Mickey: The Story of a Mouse presents a corporate-approved perspective on an American icon
Written by Ian Thomas Malone, Posted in Blog, Movie Reviews
It would impossible to overstate the cultural significance of Mickey Mouse. The greatest modern example of the commodification of art into product, Mickey has spent the past hundred years reinventing himself as a Rorschach test for whatever capitalism needs him to be. Mickey is everything, everywhere, all at once.
The Disney+ documentary Mickey: The Story of a Mouse chronicles the mouse’s rise from mere cartoon short to a monolithic leviathan, occasionally with a keen sense of self-awareness. Born out of a loss to Walt Disney, who saw the rights to his initial creation Oswald the Lucky Rabbit snatched away by the clutches of capitalism he would eventually learn to wield for himself, Mickey was a cultural force straight from the get-go. The documentary does a fabulous job explaining Disney’s early technical prowess, one of the first to bring sound to cartoons.
Director Jeff Malmberg does a good job bouncing between Mickey’s storied history, and the present day he continues to dominate. Mickey superfans will undoubtedly love the behind-the-scenes glimpses into Disney’s animation studios, particularly its revered archival department. Malmberg manages to provide some perspective into Disney’s importance to shaping animation without ever diving too deep into the weeds. The documentary never loses sight of its primary objective of serving as a victory lap for Mickey’s century of innovation and excellence.
The doc does spend a bit too much of its 89-minute runtime on a rotating series of interviews from Mickey superfans stating obvious platitudes about the mouse, often carrying the aura of a Trump administration cabinet meeting. With all the beautiful archival footage and behind-the-scenes perspectives, the laymen’s perspectives on Mickey’s status as a cultural behemoth grow a little tiresome after a while. There is a certain irony in the sequence covering Walt’s time creating wartime propaganda for the U.S. military, this documentary serving a similar purpose for the house that Mickey built.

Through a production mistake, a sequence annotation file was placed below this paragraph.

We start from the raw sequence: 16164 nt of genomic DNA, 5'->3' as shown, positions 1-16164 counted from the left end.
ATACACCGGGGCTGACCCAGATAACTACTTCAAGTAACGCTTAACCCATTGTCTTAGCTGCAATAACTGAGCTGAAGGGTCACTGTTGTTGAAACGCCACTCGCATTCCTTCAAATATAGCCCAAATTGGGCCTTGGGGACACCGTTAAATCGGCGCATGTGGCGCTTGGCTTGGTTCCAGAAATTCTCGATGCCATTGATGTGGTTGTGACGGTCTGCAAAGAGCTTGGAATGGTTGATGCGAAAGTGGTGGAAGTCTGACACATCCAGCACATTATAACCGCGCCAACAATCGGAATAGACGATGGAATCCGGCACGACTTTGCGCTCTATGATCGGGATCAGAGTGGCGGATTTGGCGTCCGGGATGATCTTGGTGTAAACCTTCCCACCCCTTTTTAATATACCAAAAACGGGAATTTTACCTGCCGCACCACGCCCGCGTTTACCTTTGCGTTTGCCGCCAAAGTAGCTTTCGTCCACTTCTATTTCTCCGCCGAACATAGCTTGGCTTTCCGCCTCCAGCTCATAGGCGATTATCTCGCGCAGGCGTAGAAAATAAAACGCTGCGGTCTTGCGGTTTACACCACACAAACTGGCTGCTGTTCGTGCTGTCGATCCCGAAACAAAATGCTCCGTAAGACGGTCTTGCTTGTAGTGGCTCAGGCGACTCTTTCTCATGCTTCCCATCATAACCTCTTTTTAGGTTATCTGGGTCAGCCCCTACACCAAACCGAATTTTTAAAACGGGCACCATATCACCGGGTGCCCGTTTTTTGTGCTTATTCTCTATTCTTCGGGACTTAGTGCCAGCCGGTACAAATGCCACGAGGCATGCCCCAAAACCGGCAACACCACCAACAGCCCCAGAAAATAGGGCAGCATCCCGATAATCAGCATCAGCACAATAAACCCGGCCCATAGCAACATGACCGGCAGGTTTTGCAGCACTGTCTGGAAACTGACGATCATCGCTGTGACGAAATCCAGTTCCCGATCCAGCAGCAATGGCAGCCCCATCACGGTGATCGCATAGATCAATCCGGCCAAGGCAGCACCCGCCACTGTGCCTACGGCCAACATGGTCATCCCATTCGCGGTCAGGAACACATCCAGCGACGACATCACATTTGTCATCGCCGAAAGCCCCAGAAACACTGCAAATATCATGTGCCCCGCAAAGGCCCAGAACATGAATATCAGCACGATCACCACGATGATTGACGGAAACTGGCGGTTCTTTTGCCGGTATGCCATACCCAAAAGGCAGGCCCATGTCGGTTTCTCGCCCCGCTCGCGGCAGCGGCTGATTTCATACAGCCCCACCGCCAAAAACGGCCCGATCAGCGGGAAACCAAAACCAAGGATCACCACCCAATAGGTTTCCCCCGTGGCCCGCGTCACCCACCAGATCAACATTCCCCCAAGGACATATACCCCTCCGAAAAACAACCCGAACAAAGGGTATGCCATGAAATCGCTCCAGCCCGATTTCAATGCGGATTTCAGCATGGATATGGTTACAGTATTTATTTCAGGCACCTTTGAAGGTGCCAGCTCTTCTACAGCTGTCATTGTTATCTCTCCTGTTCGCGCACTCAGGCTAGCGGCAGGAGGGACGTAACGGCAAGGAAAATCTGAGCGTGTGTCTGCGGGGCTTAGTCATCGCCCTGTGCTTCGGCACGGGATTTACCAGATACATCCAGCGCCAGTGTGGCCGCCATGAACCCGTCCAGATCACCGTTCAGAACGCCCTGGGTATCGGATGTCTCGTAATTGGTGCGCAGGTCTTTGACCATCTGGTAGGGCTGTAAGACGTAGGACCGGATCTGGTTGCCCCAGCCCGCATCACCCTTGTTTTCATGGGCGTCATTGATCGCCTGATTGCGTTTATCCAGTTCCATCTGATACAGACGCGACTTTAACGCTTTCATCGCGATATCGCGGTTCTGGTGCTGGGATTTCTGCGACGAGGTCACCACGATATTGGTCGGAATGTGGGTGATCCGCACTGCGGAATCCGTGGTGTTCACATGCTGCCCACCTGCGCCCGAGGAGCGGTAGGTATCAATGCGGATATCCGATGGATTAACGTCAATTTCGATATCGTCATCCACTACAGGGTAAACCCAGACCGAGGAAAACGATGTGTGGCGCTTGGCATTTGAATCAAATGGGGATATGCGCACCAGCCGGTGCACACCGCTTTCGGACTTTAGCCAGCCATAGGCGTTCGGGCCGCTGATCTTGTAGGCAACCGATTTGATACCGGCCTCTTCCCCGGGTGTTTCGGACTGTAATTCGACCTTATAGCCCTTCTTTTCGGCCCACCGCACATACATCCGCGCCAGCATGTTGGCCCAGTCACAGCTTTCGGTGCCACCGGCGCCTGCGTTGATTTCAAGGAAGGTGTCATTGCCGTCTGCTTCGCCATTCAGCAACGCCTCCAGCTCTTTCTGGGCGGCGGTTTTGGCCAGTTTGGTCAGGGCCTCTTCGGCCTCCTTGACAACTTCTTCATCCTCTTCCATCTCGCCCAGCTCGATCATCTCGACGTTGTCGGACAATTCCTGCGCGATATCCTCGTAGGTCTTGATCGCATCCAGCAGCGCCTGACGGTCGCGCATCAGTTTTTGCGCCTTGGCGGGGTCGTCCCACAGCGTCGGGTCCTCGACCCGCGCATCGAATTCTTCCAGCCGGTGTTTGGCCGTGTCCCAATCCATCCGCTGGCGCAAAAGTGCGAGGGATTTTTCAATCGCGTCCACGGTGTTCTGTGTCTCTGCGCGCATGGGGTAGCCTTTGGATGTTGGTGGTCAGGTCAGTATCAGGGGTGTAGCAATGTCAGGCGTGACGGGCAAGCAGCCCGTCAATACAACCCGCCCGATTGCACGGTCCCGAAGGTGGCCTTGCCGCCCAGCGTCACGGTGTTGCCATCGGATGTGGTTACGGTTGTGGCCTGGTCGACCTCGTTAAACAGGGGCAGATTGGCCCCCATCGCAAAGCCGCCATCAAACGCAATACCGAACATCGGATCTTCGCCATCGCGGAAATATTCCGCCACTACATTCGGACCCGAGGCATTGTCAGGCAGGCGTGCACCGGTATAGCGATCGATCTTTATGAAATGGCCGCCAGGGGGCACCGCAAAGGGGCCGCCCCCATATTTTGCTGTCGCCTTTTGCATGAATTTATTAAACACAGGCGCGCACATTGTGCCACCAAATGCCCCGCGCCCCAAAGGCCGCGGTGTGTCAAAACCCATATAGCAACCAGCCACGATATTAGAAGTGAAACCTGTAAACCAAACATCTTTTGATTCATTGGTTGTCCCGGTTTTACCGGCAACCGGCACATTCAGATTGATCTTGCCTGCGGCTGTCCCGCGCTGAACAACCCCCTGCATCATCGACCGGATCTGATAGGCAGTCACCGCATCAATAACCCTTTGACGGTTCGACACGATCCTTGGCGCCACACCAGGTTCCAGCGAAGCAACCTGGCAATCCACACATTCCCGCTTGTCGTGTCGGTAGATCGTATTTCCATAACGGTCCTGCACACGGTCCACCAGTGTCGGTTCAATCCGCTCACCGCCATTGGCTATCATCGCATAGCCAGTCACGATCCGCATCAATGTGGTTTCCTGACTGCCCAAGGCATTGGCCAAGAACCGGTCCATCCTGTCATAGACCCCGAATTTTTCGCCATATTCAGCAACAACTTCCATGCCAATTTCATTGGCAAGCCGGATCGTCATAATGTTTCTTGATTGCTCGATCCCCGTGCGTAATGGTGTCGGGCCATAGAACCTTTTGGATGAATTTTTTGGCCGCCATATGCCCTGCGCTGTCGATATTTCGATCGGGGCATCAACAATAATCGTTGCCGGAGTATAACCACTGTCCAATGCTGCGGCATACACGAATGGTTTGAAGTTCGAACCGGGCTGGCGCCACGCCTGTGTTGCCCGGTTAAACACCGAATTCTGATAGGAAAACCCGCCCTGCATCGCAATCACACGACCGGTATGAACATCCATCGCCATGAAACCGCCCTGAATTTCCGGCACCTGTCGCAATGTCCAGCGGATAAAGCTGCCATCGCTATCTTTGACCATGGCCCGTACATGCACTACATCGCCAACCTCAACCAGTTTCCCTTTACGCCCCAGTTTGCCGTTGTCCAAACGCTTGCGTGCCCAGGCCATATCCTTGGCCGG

The propaganda does grow a bit tedious in the third act, when the time comes to admit fault for some of Mickey’s past depictions, particularly in blackface. Mickey has not always been everything to everyone, a shining example of Disney’s core center-right conservative leanings that the company still embodies to this day. Malmberg does not shy away from the implications of Mickey’s commodification, albeit without an iota of self-awareness for the reality that this is truer today than ever before with soaring ticket prices to Disney Parks and an incrementalist approach to inclusivity that puts Disney far behind several of its corporate peers.
Mickey: The Story of a Mouse is entertaining propaganda that should appeal to Disney superfans while only superficially engaging with the realities of Mickey’s status as the bastion of American capitalism. Malmberg made a beautiful documentary, crafted with obvious love for its subject. There is little artistic merit to this work, not with the strings of Disney’s corporate overlords never far from the frame.